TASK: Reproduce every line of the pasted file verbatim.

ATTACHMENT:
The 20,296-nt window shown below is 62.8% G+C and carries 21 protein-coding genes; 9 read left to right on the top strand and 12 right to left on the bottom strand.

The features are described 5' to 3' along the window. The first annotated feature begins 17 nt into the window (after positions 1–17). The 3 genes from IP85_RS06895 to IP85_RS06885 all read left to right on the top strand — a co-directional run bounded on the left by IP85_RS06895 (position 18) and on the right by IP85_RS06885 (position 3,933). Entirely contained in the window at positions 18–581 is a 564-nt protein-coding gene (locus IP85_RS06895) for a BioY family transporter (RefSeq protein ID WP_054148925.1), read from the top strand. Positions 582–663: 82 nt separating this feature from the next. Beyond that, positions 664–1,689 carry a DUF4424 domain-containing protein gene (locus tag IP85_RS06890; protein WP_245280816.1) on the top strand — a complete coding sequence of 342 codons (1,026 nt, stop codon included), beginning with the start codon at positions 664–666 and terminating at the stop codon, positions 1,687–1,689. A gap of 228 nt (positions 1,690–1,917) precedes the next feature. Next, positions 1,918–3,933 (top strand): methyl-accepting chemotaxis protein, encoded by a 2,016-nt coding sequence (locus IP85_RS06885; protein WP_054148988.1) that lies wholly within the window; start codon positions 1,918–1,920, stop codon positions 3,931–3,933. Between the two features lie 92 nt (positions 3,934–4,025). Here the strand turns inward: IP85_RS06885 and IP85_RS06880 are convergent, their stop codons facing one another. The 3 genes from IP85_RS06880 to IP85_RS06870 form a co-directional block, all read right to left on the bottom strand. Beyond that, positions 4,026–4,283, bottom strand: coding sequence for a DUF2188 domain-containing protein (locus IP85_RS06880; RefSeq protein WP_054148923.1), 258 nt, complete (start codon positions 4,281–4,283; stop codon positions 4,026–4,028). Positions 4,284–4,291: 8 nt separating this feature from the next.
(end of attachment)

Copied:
The 20,296-nt window shown below is 62.8% G+C and carries 21 protein-coding genes; 9 read left to right on the top strand and 12 right to left on the bottom strand.

The features are described 5' to 3' along the window. The first annotated feature begins 17 nt into the window (after positions 1–17). The 3 genes from IP85_RS06895 to IP85_RS06885 all read left to right on the top strand — a co-directional run bounded on the left by IP85_RS06895 (position 18) and on the right by IP85_RS06885 (position 3,933). Entirely contained in the window at positions 18–581 is a 564-nt protein-coding gene (locus IP85_RS06895) for a BioY family transporter (RefSeq protein ID WP_054148925.1), read from the top strand. Positions 582–663: 82 nt separating this feature from the next. Beyond that, positions 664–1,689 carry a DUF4424 domain-containing protein gene (locus tag IP85_RS06890; protein WP_245280816.1) on the top strand — a complete coding sequence of 342 codons (1,026 nt, stop codon included), beginning with the start codon at positions 664–666 and terminating at the stop codon, positions 1,687–1,689. A gap of 228 nt (positions 1,690–1,917) precedes the next feature. Next, positions 1,918–3,933 (top strand): methyl-accepting chemotaxis protein, encoded by a 2,016-nt coding sequence (locus IP85_RS06885; protein WP_054148988.1) that lies wholly within the window; start codon positions 1,918–1,920, stop codon positions 3,931–3,933. Between the two features lie 92 nt (positions 3,934–4,025). Here the strand turns inward: IP85_RS06885 and IP85_RS06880 are convergent, their stop codons facing one another. The 3 genes from IP85_RS06880 to IP85_RS06870 form a co-directional block, all read right to left on the bottom strand. Beyond that, positions 4,026–4,283, bottom strand: coding sequence for a DUF2188 domain-containing protein (locus IP85_RS06880; RefSeq protein WP_054148923.1), 258 nt, complete (start codon positions 4,281–4,283; stop codon positions 4,026–4,028). Positions 4,284–4,291: 8 nt separating this feature from the next.